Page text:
Project 3: Canis-Caracal Programme (CCP)

Human population growth and related human activities inevitably increase the level of human-wildlife-livestock conflict on the African continent. An inevitable consequence of such conflicts (some may be fatal to human beings) remains an important cause for the demise of the iconic African lion. Other larger African predators are also affected in this way.

It may seem impossible for people and some dangerous wildlife to coexist, but efforts should be stepped up to find long-term solutions that can mutually benefit both the rural people and wildlife.

Caracal - Photograph taken by Beanelri Janecke

The black-backed jackal (Canis mesomelas) and the caracal (Caracal caracal) are two important medium-sized predator species among South African wildlife, but they also have a huge negative impact on the South African livestock, specifically sheep and goats (Van Niekerk, 2010). Recent studies reported that South African cattle farmers (Badenhorst, 2014) and wildlife ranchers (Schepers, 2016) are also experiencing animal losses because of predation.

 Black-backed jackal
 Black-backed jackal - Photograph taken by Beanelri Janecke

A myriad of methods have been used over the past centuries to deter (non-lethal) or kill (lethal) the larger African predators. Despite ongoing efforts over the past decades to reduce the annual losses and huge financial impact to the livestock sector caused specifically by the black-backed jackal and the caracal, little progress has been made. To the contrary, despite large numbers of these two predators being killed annually, reports suggest that predation is on the increase.

There used to be a paucity of available data to substantiate the annual losses incurred by livestock farmers (Van Niekerk, 2010; Badenhorst, 2014) and wildlife ranchers (Schepers, 2016). The combined losses of sheep, goats, cattle, and wildlife may currently exceed ZAR 2 billion annually. Losses are mostly attributed to black-backed jackal and caracal, as well as vagrant dogs (Canis familiaris) near human settlements. The leopard (Panthera pardus) and brown hyaena (Parahyaena brunnea) also cause losses but much less and in isolated cases.

These direct and indirect losses to individuals and the South African economy cannot be allowed to continue unabated. With a view to manage specifically two predator species, namely the black-backed jackal and caracal, and reduce the financial impact on the livestock and wildlife ranching industries, ALPRU launched a comprehensive initiative, the Canis-Caracal Programme (CCP) in December 2004.

The Canis-Caracal Programme is conducted in three phases, comprising several independent but related facets that will run concurrently, namely:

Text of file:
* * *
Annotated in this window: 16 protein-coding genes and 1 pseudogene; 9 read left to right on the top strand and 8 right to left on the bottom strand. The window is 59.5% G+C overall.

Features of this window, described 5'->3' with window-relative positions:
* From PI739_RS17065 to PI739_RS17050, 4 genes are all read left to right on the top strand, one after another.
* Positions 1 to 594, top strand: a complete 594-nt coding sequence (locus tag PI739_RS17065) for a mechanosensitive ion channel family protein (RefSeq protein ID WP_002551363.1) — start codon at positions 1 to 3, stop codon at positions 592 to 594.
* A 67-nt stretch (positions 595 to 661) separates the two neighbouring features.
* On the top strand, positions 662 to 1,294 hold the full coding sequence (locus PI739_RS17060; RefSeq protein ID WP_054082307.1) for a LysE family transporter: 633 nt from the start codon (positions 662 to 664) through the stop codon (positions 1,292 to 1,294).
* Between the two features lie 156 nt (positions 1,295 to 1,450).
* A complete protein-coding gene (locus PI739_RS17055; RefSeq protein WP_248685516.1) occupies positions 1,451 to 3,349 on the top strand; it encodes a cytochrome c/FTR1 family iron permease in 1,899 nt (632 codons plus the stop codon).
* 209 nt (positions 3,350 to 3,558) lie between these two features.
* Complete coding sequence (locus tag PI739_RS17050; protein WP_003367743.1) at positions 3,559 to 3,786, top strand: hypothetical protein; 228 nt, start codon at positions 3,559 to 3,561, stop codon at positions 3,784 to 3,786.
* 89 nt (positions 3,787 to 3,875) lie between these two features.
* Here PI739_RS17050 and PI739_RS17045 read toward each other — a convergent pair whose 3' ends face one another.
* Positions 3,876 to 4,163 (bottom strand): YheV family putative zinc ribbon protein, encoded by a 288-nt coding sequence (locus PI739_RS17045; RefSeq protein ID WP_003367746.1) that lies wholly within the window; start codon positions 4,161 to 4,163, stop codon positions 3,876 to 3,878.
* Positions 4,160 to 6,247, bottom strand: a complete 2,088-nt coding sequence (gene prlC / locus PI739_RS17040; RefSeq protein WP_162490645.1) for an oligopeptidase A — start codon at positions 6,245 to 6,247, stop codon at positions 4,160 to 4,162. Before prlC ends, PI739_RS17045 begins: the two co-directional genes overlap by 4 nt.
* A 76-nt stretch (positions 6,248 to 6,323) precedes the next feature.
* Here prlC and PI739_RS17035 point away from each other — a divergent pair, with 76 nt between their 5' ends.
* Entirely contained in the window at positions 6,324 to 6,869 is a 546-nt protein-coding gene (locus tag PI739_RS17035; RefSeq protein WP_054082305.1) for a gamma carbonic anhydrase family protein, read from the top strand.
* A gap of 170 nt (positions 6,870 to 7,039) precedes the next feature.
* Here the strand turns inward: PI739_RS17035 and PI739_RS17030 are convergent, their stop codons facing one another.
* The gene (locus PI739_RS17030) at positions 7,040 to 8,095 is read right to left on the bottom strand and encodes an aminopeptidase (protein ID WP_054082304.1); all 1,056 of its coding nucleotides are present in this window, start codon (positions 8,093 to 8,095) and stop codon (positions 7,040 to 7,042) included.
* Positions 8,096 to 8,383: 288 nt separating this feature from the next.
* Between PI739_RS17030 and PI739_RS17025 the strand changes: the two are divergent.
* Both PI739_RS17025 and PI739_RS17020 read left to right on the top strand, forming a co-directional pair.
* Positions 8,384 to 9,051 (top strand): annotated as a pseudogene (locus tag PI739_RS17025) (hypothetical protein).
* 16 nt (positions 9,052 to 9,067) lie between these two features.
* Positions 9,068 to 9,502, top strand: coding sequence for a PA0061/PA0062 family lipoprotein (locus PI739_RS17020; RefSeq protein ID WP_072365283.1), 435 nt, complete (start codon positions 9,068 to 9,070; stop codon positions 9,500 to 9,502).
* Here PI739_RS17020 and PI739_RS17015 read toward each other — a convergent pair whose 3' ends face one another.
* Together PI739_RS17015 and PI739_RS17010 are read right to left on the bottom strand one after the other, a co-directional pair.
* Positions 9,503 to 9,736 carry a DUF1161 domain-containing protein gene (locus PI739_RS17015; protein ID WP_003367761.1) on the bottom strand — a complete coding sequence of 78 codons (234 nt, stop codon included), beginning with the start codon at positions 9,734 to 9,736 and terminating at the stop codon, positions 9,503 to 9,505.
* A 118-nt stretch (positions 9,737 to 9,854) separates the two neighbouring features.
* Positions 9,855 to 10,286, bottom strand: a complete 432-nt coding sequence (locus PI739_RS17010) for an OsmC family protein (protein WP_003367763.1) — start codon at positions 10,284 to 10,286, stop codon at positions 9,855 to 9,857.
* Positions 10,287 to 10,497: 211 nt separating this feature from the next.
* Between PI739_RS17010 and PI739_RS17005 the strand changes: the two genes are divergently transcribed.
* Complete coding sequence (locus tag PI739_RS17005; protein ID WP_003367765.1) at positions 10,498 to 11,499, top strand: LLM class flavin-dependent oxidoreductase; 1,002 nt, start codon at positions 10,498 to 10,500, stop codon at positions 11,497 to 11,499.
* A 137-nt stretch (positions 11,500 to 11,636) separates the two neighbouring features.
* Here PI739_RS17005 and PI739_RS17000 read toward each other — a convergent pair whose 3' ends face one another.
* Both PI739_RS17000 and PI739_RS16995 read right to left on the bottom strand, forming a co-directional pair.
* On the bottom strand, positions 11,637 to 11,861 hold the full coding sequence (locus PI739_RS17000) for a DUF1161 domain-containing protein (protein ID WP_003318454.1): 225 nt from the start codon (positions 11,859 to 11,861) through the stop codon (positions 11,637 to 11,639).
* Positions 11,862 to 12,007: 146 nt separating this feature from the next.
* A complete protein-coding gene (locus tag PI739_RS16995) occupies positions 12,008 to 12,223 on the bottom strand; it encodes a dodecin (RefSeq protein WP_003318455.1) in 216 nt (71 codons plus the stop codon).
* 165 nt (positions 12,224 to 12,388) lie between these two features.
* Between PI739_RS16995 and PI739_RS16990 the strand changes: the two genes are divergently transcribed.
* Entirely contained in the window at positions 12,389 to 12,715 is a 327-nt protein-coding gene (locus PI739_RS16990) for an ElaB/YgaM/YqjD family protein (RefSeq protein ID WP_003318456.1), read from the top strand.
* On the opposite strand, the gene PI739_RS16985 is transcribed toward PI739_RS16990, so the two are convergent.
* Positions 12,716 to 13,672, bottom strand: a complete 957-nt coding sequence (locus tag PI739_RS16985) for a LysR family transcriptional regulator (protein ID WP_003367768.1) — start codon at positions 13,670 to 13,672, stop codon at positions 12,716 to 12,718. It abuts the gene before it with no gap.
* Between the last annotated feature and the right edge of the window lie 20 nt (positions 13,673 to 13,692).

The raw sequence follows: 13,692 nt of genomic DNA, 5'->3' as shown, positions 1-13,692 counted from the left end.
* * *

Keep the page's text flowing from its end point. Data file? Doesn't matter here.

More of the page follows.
Phase 1: collect and interpret all available data and information and after scientific evaluation, relevant and appropriate information on the black-backed jackal and the caracal will be disseminated to stakeholders and role players.

Phase 2: initiate, support, and conduct scientific studies on the ecology of these two predator species and their natural food base.

Phase 3: assist, in partnership with farmers and conservation authorities, to formulate new or update existing scientific management strategies and policies to regulate these two predator species at national and provincial levels.

As an integral part of the CCP initiative, the human or social component will be closely studied and monitored. For example, it is important to understand the attitudes of farmers and know if it can be changed to assist in making tangible progress to reduce the impact of predation.

Despite focusing over centuries on the large African predator species, and specifically during the past few decades on the black-backed jackal and the caracal, much is still to be learnt. For example, do we really know what role these two predator species play in the ecology, especially with regard to their food habits and natural prey base? How much damage do these two predator species cause to livestock and wildlife? How successful are non-lethal and lethal efforts to manage and reduce their impact? With regard to all the questions, but especially the latter two, very little data exist for most scenarios in South Africa. The available information is fragmented and poorly documented; often it is only vested in a few individuals and seldom shared.

It must be noted that ALPRU/CCP does not advocate a 'wipe out' strategy of these two predators species (such a strategy has not succeeded in the past, or for that matter any predator species), but endeavours to develop practical management strategies to reduce the impact on the livestock farming and wildlife ranching community in South Africa as a matter of high priority. The aim should be to remove those predating individuals who repeatedly cause damage to livestock or wildlife.

If you can assist ALPRU/CCP in reaching its goal to reduce the impact of predation, please contact us for more information on this topic.


Elfrieda van den Berg (Marketing Manager)
T: +27 51 401 2531


Dilahlwane Mohono (Faculty Officer)
T: +27 58 718 5284

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